Name: Frankie Dolan
Alias: Frankie Murphy
Birthplace: San Francisco, California, USA
Died: 1945-10-12 (Age:51)
Hometown: Los Angeles, California, USA
Boxing Record: click
The following is courtesy of Harry Shaffer--IBRO Member & BoxRec.com Editor--and owner of Antiquities of the Prize Ring:
At the time of Bert Coffey's ring-death, Frankie Dolan was a prominent motion picture actor and friend of Charlie Chaplin and Mable Normand. Dolan was under contract to Keystone films. (Dolan's movie credits.)
In the Dolan scrapbook there are several articles relating to Frankie Dolan's film career; regrettably few indicate publishing dates or sources. Dolan was regularly referred to as a film star/boxer:
"The center of attention at the Western tonight will be Charlie Chaplin, the great Essanay comedian and Frankie Dolan of Keystone Co., the latter matched to box the main event with Al McManus...Chaplin a great admirer of Dolan, has agreed to appear at ringside and referee a bout and second his protege when the feature bout is staged..." 8 May 1915
An article dated 21 March 1915, under the byline of "Red" Perkinds appeared entitled "Mabel Normand, Movie Star, ' Simply Dotes' on Boxers" picturing Normand and Frankie Dolan. Mabel Normand is pictured in an article relating to her attending the Dolan v. Jimmy Arrozay contest 13 July 1915 "spur on Dolan..."
Following the death of Coffey and Dolan's arrest, the result of which is never indicated, articles appear listing Frankie Dolan as Leo Houck's manager. He is also listed as" a camera man for big movie concerns." Circa 1918 March. The next entries relate to Frankie Murphy and Abe Gordon.
Circa 1924, articles list Frankie Dolan as a licensed referee...Also, he is listed as Tom Mix's traveling secretary and sparring partner, reported to be paid $100 a week.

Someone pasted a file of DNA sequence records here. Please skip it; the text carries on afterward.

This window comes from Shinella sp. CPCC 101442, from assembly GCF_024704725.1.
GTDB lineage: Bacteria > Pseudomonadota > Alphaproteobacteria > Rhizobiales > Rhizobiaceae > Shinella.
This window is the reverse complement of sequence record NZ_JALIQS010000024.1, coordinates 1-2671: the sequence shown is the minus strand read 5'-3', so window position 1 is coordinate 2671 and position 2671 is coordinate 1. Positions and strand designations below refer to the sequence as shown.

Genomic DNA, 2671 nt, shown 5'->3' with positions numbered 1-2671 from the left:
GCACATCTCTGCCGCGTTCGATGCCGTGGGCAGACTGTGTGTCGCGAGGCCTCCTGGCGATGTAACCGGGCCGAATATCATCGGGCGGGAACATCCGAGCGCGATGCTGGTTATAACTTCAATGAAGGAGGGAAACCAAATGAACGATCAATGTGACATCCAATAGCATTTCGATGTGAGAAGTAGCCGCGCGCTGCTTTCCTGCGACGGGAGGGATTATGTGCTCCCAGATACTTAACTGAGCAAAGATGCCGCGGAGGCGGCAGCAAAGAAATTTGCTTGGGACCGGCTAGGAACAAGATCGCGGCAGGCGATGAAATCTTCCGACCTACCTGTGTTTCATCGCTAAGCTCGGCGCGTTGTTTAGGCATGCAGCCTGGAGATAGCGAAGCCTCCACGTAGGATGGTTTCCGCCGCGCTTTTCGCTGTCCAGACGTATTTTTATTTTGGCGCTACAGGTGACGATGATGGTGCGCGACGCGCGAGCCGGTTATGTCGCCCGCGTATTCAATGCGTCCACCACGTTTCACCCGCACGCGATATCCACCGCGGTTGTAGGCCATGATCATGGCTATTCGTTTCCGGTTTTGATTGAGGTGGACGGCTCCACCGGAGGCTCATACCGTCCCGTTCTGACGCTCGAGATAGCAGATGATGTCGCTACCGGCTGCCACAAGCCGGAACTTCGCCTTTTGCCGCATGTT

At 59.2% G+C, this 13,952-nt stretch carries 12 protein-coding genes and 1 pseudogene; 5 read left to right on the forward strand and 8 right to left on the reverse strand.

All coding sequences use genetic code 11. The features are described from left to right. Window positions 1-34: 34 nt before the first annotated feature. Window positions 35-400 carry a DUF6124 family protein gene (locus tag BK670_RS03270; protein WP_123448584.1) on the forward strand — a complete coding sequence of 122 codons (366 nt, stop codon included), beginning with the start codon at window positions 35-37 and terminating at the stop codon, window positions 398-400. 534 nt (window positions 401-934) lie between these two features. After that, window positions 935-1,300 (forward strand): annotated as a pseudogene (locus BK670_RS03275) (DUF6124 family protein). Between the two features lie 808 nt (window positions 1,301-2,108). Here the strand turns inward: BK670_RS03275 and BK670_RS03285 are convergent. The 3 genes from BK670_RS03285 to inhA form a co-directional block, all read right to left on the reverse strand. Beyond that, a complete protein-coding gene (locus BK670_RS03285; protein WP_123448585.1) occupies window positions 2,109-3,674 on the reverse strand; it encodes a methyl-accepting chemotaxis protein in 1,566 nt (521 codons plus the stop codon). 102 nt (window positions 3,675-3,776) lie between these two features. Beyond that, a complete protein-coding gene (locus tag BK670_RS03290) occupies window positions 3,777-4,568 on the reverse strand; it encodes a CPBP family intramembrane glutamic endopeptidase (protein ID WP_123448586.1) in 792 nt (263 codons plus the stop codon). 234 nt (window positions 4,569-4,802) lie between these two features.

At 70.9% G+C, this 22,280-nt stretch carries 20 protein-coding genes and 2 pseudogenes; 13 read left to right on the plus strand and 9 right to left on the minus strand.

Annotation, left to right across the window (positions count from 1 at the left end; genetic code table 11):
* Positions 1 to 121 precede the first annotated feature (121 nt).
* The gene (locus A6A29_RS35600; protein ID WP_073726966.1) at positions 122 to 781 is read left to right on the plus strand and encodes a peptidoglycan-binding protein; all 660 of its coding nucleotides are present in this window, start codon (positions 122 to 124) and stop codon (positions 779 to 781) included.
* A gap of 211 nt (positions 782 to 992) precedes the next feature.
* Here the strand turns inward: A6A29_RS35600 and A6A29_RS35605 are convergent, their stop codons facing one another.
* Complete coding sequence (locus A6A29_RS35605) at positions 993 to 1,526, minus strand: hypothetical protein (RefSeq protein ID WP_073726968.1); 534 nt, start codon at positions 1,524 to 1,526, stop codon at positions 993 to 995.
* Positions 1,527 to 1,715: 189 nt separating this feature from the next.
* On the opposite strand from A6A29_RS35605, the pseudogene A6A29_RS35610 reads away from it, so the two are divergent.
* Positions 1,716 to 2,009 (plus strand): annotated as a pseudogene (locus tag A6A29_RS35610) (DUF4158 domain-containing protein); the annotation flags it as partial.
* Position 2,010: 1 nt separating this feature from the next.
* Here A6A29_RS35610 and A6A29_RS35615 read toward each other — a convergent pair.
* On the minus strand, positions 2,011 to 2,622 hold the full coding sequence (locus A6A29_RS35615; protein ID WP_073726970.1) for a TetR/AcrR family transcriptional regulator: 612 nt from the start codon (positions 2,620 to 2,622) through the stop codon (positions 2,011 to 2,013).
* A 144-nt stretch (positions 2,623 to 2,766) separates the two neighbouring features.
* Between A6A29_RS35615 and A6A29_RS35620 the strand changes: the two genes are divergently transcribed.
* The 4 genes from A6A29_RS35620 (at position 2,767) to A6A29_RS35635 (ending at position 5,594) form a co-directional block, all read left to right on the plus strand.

Frankie Dolan founded "The San Francisians" -- a club in Los Angeles for former residents of San Francisco. His address was listed as 2357 Edgewater Terrace, Silver Lake District, Los Angeles, phone Olympic 3920 or Morningside 16644.-South of Market Journal 1936 September.
Dolan continued to appear in films into the 1930s and was a prominent area referee. There is reference to his appearance in a "talkie" with Jack Oakie. The last scrapbook entry is dated 1937 April 30.
Source: Dolan's Journal
1. An obituary of Frankie Dolan from the November 13, 1945 Los Angeles Times. It said that Dolan, 51, a former amateur boxing champion and a noted referee, died in the French Hospital after a short illness. He was "a familiar third figure in amateur and professional rings in the Southland and also played parts in many movies."
2. Dolan's funeral service announcement that was in the November 14, 1945 Los Angeles Times.
3. A February 12, 1932 column from the Los Angeles Times by Paul Lowry that listed the seven preferred referees out of the 18 licensed ones in the district for the Olympic Auditorium and the Hollywood Legion Stadium. The seven preferred referees were Lt. Jack Kennedy, Abe Roth, Harry Lee, Larry McGrath, Charley Randolph, Frankie Dolan, and Freddie Gilmore. According to Lowry, Commissioner Martin used referees on the preferred lists at the Hollywood Legion Stadium and the Olympic Auditorium.
4. A February 3, 1937 article in the HOLLYWOOD IN SPORT series by Bill Henry in the Los Angeles Times was about boxing fans at Jack Doyle's Vernon Arena, including Charlie Chaplin and Charley Murray. Included in the article was some information on Frankie Dolan, who reportedly had an avid fan in Chaplin. In fact, it was reported that Chaplin once acted as a second in Dolan's corner for a bout. Accompanying the article was a photograph of Frankie Dolan squaring off with George O'Hara in a 1919 serial, FIGHTING BLOOD.
5. A July 13, 1939 Los Angeles Times news item about ex-fighters Joe Glick, Art Lasky, Frankie Dolan, Kid Chissell, Frankie Grandetta, and others doing ring sequences in a film, EX-CHAMP, starring Victor McLaglen.
6. A July 4, 1916 Los Angeles Times report of Dolan's ill-fated bout with Bert Coffey at the Vernon Athletic Club. Coffey died of injuries sustained in the the bout.
7. A July 5, 1916 Los Angeles Times account of visit by a reporter (Al G. Waddell) to see Frankie Dolan at the County Jail. While Waddell was there, Dolan's wife arrived with some tamales. Waddell also talked to Johnny Lennon (real name: Cris Nannon), who was a second to Dolan in the ill-fated bout. Lennon claimed that he taught Dolan to box at the Olympic Club. When Dolan was arrested for manslaughter, Lennon insisted on staying with him (Dolan).